To Horace Mann
I am trying to set up the noble game of bilboquet8 against it, and composing a grammar in opposition to Mr. Hoyle's9. You will some day or other see an advertisement in the papers, to tell you where it may be bought, and that ladies may be waited upon by the author at their houses, to receive any further directions. I am really ashamed to send this scantling of paper by the post, over so many seas and mountains: it seems as impertinent as the commission which Prior gave to the winds,
Lybs must fly south, and Eurus east, For jewels for her neck and breast10.
Indeed, one would take you for my Chloe, when one looks on this modicum of gilt paper, which resembles a Mlet-doux more than a letter to a minister. But you must take it as the widow's mite, and since the death of my spouse, poor Mr. News, I cannot afford such large doles as formerly. Adieu! my dear child, I am yours ever, from a quire of the largest foolscap to a vessel of the smallest gilt.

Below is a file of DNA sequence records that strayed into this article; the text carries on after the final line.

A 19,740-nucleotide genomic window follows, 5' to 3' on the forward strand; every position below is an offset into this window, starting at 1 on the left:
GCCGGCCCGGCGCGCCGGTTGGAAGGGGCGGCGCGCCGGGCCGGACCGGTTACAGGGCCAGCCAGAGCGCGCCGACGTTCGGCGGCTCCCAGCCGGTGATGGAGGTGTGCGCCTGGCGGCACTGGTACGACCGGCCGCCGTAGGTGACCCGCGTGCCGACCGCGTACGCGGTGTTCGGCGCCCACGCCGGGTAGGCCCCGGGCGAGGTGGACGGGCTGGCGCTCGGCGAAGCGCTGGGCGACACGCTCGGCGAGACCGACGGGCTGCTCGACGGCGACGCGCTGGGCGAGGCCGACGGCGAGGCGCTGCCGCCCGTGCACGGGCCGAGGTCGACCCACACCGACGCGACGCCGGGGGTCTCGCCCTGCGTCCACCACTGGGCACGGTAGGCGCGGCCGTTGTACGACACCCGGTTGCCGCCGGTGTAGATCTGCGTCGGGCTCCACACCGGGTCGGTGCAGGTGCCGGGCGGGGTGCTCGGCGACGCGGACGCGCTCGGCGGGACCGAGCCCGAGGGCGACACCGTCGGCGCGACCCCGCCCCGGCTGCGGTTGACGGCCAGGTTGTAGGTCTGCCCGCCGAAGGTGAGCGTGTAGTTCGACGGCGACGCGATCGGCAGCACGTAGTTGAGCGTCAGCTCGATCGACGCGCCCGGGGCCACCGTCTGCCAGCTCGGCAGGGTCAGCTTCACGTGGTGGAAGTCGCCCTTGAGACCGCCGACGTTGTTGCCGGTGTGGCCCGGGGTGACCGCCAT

114. To HORACE MANN.
Arlington Street, April 14, 1743.
THIS has been a noble week; I have received three letters at once from you. I am ashamed when I reflect on the poverty of my own! but what can one do ? I don't sell you my news, and therefore should not be excusable to invent. I wish we don't grow to have more news! Our politics, which have not always been the most in earnest, now begin to take a very serious turn. Our army is wading over the Ehine, up to their middles in snow. I hope . . .* they will be thawed before their return: but they have gone through excessive hardships. The King sends six thousand more of
8 Cup and Tnall. » Edmond Hoyle (1672-1769), the writer on wMst.
10 Prior, M&rcury and Cupid. LETTER 114.—* Passage omitted.